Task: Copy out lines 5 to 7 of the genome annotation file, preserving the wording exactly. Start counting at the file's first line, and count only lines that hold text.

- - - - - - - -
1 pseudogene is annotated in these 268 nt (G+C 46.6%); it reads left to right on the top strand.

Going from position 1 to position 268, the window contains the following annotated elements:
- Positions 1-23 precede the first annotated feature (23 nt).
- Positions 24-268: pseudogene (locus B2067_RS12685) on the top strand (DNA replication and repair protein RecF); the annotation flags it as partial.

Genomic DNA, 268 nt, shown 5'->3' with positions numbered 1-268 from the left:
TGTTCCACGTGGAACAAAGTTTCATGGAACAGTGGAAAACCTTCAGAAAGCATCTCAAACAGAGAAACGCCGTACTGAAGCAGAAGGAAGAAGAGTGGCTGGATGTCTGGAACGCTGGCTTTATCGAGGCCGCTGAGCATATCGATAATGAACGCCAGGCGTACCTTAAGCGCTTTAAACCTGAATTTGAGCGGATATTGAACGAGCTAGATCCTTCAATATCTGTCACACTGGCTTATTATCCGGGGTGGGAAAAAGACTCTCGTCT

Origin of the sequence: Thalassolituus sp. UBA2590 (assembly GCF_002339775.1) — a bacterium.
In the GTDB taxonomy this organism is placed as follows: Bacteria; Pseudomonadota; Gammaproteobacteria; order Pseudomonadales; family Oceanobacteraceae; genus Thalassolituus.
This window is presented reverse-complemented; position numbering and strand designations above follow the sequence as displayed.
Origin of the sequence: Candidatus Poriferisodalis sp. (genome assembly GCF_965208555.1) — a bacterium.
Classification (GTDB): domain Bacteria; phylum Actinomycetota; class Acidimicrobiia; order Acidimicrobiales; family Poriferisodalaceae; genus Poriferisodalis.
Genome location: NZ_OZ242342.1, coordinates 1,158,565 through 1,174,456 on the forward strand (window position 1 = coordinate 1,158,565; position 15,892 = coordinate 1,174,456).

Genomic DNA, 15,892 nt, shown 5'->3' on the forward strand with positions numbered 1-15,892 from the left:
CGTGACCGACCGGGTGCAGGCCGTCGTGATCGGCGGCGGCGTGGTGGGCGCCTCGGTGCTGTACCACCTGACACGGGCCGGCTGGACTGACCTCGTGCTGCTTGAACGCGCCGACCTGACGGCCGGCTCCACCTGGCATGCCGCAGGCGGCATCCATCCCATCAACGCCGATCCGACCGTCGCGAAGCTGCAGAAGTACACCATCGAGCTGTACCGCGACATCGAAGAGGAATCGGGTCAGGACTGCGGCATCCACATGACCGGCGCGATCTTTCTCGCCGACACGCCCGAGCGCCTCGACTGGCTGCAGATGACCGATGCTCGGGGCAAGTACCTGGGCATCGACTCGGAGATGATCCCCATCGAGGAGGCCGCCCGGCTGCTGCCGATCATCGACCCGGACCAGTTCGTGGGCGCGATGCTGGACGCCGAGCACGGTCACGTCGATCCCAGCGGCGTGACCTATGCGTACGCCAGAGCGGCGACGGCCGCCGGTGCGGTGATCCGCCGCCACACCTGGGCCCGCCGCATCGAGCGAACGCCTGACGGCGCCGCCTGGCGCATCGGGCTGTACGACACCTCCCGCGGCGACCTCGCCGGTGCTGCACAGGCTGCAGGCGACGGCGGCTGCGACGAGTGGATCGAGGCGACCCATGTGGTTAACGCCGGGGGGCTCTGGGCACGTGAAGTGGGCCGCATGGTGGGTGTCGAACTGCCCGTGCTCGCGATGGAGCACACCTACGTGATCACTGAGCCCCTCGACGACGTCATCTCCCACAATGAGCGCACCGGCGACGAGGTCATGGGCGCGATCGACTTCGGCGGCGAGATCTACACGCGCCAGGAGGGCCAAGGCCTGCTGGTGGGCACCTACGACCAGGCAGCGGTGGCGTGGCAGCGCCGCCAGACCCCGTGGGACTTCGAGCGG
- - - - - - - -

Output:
Genomic DNA, 268 nt, shown 5'->3' with positions numbered 1-268 from the left:
TGTTCCACGTGGAACAAAGTTTCATGGAACAGTGGAAAACCTTCAGAAAGCATCTCAAACAGAGAAACGCCGTACTGAAGCAGAAGGAAGAAGAGTGGCTGGATGTCTGGAACGCTGGCTTTATCGAGGCCGCTGAGCATATCGATAATGAACGCCAGGCGTACCTTAAGCGCTTTAAACCTGAATTTGAGCGGATATTGAACGAGCTAGATCCTTCAATATCTGTCACACTGGCTTATTATCCGGGGTGGGAAAAAGACTCTCGTCT

Origin of the sequence: Thalassolituus sp. UBA2590 (assembly GCF_002339775.1) — a bacterium.